Needless to say the New York State Professional Process Servers Association (NYSPPSA) has mobilizing its members in an effort to minimized the impact of the proposed and adopted rules over the course of the last year. To that end, NAPPS too has offered its support and financial assistance. Due in part to the generous contributions NAPPS made financially (approximately $50,000.00) NYSPPSA was able to retain a law firm to file a restraining order in an effort to block or at least temporarily stop the implementation of the new regulations.
Today NAPPS announced the following:
The New York State Professional Process Servers Association (NYSPPSA) was granted a partial restraining order on March 21 to allow the Association and the City of New York to continue negotiations over new regulations for professional process servers within the city limits.For the full press release please click here.
If you are interested in reading the current version of the regulations I encourage you to visit the DCA website for a complete description of all the requirements. The following are links to all the new reg's and the forms the DCA has posted on their website.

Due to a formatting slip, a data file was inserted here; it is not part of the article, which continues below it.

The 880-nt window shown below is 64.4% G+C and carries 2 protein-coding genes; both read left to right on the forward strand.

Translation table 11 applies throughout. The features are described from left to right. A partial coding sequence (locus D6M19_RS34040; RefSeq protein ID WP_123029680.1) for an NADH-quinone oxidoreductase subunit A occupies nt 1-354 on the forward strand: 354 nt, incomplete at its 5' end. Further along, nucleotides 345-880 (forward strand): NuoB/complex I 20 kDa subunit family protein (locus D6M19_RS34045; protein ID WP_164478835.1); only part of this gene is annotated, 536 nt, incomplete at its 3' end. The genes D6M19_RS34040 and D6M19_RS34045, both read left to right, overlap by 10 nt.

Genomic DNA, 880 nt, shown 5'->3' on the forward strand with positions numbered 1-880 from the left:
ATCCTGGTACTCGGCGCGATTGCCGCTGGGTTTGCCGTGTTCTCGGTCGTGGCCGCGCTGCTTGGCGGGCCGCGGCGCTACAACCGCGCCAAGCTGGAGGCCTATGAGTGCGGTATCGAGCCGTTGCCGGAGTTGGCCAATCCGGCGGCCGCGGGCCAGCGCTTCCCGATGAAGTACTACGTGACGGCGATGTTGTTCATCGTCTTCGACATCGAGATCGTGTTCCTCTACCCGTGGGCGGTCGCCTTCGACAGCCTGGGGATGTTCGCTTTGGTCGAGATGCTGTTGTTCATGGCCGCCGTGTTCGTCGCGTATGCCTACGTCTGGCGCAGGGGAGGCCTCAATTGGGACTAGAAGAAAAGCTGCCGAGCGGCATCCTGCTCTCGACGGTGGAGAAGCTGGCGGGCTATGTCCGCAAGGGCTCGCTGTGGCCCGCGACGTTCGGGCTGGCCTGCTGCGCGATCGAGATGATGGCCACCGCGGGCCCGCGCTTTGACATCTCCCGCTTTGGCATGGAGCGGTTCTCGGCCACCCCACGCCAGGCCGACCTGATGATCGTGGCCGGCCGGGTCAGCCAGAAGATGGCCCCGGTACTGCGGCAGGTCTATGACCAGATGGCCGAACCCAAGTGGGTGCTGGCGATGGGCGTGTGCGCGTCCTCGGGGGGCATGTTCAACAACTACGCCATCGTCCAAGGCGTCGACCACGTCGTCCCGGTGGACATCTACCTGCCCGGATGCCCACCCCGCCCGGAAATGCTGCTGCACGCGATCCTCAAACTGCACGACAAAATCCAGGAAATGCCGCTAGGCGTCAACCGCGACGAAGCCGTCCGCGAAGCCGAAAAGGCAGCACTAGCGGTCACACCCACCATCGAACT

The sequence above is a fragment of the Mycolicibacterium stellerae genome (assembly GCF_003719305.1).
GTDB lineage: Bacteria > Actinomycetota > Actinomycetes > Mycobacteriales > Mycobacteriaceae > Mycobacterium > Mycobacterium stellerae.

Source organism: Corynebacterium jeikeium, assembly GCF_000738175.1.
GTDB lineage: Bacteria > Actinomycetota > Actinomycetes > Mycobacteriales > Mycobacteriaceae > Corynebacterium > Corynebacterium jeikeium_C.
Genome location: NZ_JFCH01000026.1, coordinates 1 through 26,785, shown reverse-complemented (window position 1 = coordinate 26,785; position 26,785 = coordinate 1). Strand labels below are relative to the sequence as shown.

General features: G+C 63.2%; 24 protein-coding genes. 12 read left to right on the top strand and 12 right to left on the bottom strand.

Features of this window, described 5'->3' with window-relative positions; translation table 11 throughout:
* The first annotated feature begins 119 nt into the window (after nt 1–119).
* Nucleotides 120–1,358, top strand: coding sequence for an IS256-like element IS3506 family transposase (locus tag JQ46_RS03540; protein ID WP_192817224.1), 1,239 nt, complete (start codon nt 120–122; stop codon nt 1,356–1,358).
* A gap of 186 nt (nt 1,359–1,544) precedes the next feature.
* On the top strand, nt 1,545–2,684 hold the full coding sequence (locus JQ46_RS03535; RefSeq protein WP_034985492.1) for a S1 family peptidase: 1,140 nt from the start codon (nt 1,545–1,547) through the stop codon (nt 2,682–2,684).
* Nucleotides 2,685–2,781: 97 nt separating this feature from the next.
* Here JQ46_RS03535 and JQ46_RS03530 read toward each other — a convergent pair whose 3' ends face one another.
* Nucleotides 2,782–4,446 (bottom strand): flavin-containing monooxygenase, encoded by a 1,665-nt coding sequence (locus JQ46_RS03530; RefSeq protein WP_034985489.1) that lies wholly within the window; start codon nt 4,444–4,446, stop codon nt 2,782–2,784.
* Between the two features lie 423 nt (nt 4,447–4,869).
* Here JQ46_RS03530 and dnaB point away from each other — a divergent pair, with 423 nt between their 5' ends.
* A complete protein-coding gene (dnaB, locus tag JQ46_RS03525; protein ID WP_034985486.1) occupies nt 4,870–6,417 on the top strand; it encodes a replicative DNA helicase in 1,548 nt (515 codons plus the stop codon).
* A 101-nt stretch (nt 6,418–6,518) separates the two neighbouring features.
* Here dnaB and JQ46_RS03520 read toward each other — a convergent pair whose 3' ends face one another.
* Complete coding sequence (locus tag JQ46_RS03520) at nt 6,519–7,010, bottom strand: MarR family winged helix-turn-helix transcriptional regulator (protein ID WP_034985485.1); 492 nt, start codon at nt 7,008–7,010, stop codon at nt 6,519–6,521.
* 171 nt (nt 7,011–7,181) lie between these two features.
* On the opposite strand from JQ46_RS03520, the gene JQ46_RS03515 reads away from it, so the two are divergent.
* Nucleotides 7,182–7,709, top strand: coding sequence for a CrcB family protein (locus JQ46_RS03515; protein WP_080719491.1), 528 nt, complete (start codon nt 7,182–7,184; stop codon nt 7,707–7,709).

New York City Licensing Law and New Rules
License Application for Agencies
License Application for Individuals
Process Serving Agency Background Information Form
Process Server Individual Background Information Form
Roster of Process Servers
Roster of Process Serving Agencies
Surety Bond Model Template
List of Bonding Companies
Excel Spreadsheet for Maintaining Electronic Records
Compliance Plan Affirmation
Process Server Individual Trust Fund Enrollment Form
Child Support Certification Form
Granting Authority to Act Affirmation
I went through them the other day and found myself wondering will the small and mid-sized agencies survive. Depending upon whether you are getting a license as an agency or an individual, there are as many as fourteen (14) forms to complete, hundreds if not thousands of dollars to be paid, bonds in the amount of 10K or 100K to obtain and countless new reporting requirements to comply with. As if that were not enough, this version of the regulations do not even deal with the proposed GPS or electronic tracking requirement that the DCA will likely implement later this year.
In my humble opinion these regulations impose a significant challenge and/or barrier for everyone impacted but will most severely impact the solo agencies and mid-sized agencies as well as independent process servers. So much so, that unless NYSPPSA successfully stops or changes many of these requirements many of those folks will find themselves unable to comply and as a result will likely be forced out of business.
As is typical in situations like this, those that created the current problem that resulted in these new regulations are not going to be the ones who suffer the consequences.
posted by Jeff Karotkin